Tuesday, May 5, 2015

Why Vintage Sewing Machines?

My mom sewed.  My Nana sewed.  I took sewing in Home Ec classes in school. Every department store and Five & Dime store had a fabric department.  During those years sturdy, well-built, easy to use sewing machines were the norm for home seamstresses.  These machines were used for making everything from jeans, draperies, wedding dresses and bathing suits.

"Sewing patterns" by AForestFrolic - http://www.flickr.com/photos/stampinmom/4842730898/. Licensed under CC BY 2.0 via Wikimedia Commons - http://commons.wikimedia.org/wiki/File:Sewing_patterns.jpg#/media/File:Sewing_patterns.jpg

Time has passed, life has changed.  Fabric stores have closed, sewing machine companies were sold.  Most towns now only have a chain store for fabric, or a small selection of quilting cotton in a craft store. Sewing machines are either cheap plastic wonders from a big box store, or expensive computerized marvels.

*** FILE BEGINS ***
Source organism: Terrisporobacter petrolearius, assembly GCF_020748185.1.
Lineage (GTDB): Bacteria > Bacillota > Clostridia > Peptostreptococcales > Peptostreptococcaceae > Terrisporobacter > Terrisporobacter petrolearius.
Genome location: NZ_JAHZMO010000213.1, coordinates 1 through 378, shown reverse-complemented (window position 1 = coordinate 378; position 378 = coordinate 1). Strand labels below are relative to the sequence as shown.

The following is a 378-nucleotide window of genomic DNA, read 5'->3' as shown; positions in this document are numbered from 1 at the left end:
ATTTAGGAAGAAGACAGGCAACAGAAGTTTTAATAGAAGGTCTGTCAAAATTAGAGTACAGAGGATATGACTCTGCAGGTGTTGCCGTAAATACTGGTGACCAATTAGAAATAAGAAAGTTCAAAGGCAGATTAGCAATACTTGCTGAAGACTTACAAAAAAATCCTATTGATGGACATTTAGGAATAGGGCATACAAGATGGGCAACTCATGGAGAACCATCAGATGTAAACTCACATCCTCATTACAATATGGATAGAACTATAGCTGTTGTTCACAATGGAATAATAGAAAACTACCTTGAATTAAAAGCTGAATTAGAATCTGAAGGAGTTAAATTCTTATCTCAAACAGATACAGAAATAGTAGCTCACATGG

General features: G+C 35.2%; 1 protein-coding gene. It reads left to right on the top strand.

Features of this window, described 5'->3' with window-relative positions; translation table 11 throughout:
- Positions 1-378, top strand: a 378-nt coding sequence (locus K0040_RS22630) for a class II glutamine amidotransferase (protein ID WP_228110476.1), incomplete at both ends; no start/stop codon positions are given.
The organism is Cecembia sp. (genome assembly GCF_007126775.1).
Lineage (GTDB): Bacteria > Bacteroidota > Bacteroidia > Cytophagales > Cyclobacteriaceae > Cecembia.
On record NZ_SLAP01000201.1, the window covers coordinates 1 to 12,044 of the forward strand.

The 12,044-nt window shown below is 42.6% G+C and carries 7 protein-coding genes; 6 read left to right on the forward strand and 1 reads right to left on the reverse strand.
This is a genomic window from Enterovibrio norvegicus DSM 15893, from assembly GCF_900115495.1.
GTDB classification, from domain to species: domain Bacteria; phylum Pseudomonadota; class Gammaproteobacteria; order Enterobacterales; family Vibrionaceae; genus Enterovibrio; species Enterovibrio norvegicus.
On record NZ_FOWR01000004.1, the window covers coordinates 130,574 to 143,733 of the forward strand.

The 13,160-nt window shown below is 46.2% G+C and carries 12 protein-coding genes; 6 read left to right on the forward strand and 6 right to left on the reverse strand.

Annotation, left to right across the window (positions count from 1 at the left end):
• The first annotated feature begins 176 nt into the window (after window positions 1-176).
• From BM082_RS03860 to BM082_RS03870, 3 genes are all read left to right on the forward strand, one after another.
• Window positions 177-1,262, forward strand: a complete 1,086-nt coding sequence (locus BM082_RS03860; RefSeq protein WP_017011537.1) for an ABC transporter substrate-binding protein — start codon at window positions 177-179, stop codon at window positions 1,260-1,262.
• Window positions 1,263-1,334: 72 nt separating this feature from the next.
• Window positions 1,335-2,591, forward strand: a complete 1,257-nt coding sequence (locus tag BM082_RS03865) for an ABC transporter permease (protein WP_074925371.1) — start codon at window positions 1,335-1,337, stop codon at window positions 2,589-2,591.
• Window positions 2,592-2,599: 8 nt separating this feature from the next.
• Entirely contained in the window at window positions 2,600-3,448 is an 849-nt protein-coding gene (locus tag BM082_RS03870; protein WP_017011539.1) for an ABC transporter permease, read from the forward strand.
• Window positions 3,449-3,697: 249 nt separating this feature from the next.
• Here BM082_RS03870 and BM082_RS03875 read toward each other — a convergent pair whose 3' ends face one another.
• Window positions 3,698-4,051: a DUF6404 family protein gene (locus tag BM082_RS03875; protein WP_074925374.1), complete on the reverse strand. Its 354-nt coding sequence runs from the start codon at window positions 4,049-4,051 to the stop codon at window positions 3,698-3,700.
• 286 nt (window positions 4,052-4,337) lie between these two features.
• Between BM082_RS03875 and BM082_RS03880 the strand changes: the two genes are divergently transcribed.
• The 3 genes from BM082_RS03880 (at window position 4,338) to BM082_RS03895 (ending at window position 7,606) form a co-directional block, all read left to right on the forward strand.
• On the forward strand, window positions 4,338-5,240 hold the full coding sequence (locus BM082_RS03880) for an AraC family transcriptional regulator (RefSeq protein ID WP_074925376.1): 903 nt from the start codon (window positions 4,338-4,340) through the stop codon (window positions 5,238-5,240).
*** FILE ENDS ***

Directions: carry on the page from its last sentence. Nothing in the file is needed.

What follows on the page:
All of those sturdy machines end up at garage sales and thrift stores - mostly being sold by folks who don't know how to sew.  Often for a low cost and some oil and elbow grease you can end up with a great workhorse sewing machine.  I can't rescue all of the machines out there, but I have brought home a few. I keep telling my sewing machine stories over and over in forums and when I meet folks, so I decided to start this blog and share some of my rescues with you.

I don't want to reinvent the wheel when it comes to resources out there, so here is a classic blog post on how to buy a vintage machine:

  http://malepatternboldness.blogspot.com/2010/11/how-to-buy-vintage-sewing-machine.html

And a few more thoughts from this blogger:

https://scheong.wordpress.com/2013/12/15/buying-a-vintage-sewing-machine-what-you-need-to-know/

And because buying vintage sewing machines can quickly rise to the level of having a little bit of a problem, here is some good advice on moderation:

http://www.briansews.com/2009/07/vintage-sewing-machine-addiction.html

No comments:

Post a Comment